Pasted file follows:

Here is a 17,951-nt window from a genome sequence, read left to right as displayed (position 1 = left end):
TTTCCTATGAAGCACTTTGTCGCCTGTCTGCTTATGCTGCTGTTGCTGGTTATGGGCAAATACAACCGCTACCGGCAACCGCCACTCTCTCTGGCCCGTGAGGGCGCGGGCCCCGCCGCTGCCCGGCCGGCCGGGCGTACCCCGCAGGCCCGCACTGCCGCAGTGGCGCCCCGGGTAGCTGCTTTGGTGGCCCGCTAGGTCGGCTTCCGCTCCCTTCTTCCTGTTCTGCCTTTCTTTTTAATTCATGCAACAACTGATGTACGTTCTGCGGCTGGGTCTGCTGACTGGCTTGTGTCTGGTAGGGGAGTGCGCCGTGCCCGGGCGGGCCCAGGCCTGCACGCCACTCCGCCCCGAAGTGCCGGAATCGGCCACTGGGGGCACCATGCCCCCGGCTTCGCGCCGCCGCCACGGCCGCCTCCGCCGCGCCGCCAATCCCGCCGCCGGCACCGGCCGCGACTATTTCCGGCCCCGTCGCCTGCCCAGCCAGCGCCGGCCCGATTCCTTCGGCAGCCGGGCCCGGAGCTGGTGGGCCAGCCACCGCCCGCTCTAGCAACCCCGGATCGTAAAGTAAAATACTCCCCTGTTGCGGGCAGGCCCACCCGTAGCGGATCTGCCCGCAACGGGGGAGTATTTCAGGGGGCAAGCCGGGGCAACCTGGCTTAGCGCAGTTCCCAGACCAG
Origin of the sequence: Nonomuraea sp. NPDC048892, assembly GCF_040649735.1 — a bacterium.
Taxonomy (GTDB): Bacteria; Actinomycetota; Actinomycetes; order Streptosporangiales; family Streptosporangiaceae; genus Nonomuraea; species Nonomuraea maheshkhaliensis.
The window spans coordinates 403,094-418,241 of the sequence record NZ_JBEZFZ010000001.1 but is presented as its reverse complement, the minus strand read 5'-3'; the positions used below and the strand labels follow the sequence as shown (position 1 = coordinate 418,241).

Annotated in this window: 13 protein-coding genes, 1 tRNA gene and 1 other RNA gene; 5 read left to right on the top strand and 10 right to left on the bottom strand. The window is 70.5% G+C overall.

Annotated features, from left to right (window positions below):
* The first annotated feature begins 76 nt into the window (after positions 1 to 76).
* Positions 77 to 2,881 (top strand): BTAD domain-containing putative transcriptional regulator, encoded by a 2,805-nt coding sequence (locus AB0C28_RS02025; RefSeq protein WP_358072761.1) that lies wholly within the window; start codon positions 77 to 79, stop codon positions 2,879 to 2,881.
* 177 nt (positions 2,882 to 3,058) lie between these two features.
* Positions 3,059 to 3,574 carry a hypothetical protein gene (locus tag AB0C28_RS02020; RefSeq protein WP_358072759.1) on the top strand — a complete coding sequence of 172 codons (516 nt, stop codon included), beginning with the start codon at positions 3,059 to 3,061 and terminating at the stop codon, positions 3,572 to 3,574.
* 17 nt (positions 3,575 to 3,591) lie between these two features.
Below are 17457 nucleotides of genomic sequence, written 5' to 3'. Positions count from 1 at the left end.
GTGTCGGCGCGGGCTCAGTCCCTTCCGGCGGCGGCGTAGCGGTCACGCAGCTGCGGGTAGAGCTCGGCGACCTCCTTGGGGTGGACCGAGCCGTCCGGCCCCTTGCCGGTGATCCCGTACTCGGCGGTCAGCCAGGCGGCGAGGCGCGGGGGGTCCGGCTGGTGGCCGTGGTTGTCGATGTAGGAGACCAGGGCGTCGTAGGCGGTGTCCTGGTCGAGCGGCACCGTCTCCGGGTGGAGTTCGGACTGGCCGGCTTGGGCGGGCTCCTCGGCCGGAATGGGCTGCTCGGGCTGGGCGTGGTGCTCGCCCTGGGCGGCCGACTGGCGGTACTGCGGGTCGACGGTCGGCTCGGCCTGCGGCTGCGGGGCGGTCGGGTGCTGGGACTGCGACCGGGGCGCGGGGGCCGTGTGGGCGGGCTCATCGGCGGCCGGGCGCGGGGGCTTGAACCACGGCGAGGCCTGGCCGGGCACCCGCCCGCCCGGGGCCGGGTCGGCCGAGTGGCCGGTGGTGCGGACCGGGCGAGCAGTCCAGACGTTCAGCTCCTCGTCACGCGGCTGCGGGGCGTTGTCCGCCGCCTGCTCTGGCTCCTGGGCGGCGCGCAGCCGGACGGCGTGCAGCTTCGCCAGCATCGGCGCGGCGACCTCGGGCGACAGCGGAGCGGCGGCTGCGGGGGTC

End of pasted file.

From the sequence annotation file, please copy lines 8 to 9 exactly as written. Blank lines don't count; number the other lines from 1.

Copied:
* The first annotated feature begins 76 nt into the window (after positions 1 to 76).
* Positions 77 to 2,881 (top strand): BTAD domain-containing putative transcriptional regulator, encoded by a 2,805-nt coding sequence (locus AB0C28_RS02025; RefSeq protein WP_358072761.1) that lies wholly within the window; start codon positions 77 to 79, stop codon positions 2,879 to 2,881.